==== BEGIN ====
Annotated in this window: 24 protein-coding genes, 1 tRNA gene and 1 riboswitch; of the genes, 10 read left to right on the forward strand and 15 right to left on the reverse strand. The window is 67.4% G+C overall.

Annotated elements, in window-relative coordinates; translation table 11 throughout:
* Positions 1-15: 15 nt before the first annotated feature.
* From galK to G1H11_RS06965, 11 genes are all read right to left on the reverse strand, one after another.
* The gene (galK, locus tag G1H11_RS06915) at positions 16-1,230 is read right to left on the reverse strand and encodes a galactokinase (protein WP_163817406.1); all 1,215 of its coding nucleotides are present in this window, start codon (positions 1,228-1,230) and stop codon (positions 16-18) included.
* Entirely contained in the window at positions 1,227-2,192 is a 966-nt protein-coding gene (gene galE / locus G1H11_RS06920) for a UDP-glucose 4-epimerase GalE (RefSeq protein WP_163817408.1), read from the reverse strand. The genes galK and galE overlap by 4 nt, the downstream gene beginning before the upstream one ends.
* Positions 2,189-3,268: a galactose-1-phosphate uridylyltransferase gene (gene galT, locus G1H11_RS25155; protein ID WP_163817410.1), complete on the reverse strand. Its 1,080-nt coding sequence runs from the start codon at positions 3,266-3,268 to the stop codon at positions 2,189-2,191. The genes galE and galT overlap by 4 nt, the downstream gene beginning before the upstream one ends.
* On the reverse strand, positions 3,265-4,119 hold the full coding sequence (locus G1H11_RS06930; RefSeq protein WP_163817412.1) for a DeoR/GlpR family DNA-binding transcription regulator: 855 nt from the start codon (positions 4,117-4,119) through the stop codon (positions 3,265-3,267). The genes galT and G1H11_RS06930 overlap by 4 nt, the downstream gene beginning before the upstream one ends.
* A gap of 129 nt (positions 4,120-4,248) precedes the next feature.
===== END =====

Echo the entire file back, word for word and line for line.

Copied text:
Annotated in this window: 24 protein-coding genes, 1 tRNA gene and 1 riboswitch; of the genes, 10 read left to right on the forward strand and 15 right to left on the reverse strand. The window is 67.4% G+C overall.

Annotated elements, in window-relative coordinates; translation table 11 throughout:
* Positions 1-15: 15 nt before the first annotated feature.
* From galK to G1H11_RS06965, 11 genes are all read right to left on the reverse strand, one after another.
* The gene (galK, locus tag G1H11_RS06915) at positions 16-1,230 is read right to left on the reverse strand and encodes a galactokinase (protein WP_163817406.1); all 1,215 of its coding nucleotides are present in this window, start codon (positions 1,228-1,230) and stop codon (positions 16-18) included.
* Entirely contained in the window at positions 1,227-2,192 is a 966-nt protein-coding gene (gene galE / locus G1H11_RS06920) for a UDP-glucose 4-epimerase GalE (RefSeq protein WP_163817408.1), read from the reverse strand. The genes galK and galE overlap by 4 nt, the downstream gene beginning before the upstream one ends.
* Positions 2,189-3,268: a galactose-1-phosphate uridylyltransferase gene (gene galT, locus G1H11_RS25155; protein ID WP_163817410.1), complete on the reverse strand. Its 1,080-nt coding sequence runs from the start codon at positions 3,266-3,268 to the stop codon at positions 2,189-2,191. The genes galE and galT overlap by 4 nt, the downstream gene beginning before the upstream one ends.
* On the reverse strand, positions 3,265-4,119 hold the full coding sequence (locus G1H11_RS06930; RefSeq protein WP_163817412.1) for a DeoR/GlpR family DNA-binding transcription regulator: 855 nt from the start codon (positions 4,117-4,119) through the stop codon (positions 3,265-3,267). The genes galT and G1H11_RS06930 overlap by 4 nt, the downstream gene beginning before the upstream one ends.
* A gap of 129 nt (positions 4,120-4,248) precedes the next feature.